Sliding Notes 1.4 – Shadowchaser Release

Feb 5, 2009   //   by Hackadelic   //   WordPress  //  3 Comments
This entry is part of a series, Sliding Notes Releases»

It takes a long time to grow young.I’m announcing a new release of my Sliding Notes plugin. It resolves a CSS conflict with Shadowbox JS , another popular WordPress plugin (hence the release name). At the same time, with this release I’m relieving the user from housekeeping the CSS parts that are vital to Sliding Notes function, but unrelated to its visual appearance.

Download it at


With Sliding Notes versions prior to 1.4 you had to manually add .hidden and .block CSS clauses to your stylesheet. Please remove them again. As of Sliding Notes 1.4, these clauses are automatically added where needed.

ATTENTION Users of Shadowbox JS

If you have applied the conflict workaround, and commented out the .hidden clause in your extras.css file, you need to uncomment it again! (Look for it in the wp-content/plugins/shadowbox-js/css/ folder.)


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In the past, there have been some reports of a curious Sliding Notes effect, where Notes were initially open on some sites. I could immediately trace the cause down to a CSS conflict with the ‘Shadowbox JS’ plugin, and advice a quick workaround, one that could be easily, alas manually, applied.

The Conflict, And The Workaround

To Sliding Notes’ function, two CSS clauses are utterly vital: .hidden and .block. Not only there presence and their contents are essential, but also their ordering. Failing to preserve CSS ordering results in some pretty weird effects, from unaesthetic, cross-browser related dynamic effects when the notes are being shown, to the notes not being initially collapsed.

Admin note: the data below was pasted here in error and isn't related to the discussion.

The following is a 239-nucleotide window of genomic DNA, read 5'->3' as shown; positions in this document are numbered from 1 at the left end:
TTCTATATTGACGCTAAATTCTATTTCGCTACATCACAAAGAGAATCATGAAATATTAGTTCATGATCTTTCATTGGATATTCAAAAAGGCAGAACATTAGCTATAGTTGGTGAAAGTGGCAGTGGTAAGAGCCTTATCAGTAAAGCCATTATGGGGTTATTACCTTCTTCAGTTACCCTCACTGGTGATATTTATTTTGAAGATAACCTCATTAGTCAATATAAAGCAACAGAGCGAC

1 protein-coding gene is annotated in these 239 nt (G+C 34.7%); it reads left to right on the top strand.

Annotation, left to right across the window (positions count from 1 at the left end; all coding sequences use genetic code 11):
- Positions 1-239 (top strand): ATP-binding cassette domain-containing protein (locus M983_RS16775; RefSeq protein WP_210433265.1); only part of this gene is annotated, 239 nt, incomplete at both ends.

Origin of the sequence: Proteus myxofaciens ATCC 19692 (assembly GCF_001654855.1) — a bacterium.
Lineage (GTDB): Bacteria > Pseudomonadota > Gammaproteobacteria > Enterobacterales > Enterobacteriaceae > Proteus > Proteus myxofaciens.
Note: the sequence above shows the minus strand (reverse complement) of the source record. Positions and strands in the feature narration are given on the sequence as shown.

Shadowbox JS’ includes some stylesheets of own, extras.css being one of them. It contains a .hidden CSS clause. This clause effectively “spoils” the aforesaid utterly sensitive CSS clause ordering, causing the unwanted effect.

Once the cause was found, a workaround became immediately obvious: Commenting out the .hidden clause in extras.css ultimately resolved the conflict.

The Problem With The Workaround

Of course, I wasn’t too happy about a state of affairs where users had to adjust their other stuff in order to use Sliding Notes.

I was even less happy with putting a burden on users to manually ensure CSS vital to the plugins function is included correctly. I figured, CSS related to visual appearance belongs in the hands of the user, but CSS related to function should be sole responsibility of the plugin.

The Solution

With these thoughts on my mind, I made a few tests if separating the functional CSS from the rest and injecting it programatically by the plugin would resolve the Shadowbox JS conflict as well.

It did! 🙂

So here it is, the brand new Shadowchaser release of Sliding Notes. It has successfully chased the “shadows of it’s past”.

Cheers and happy sliding.


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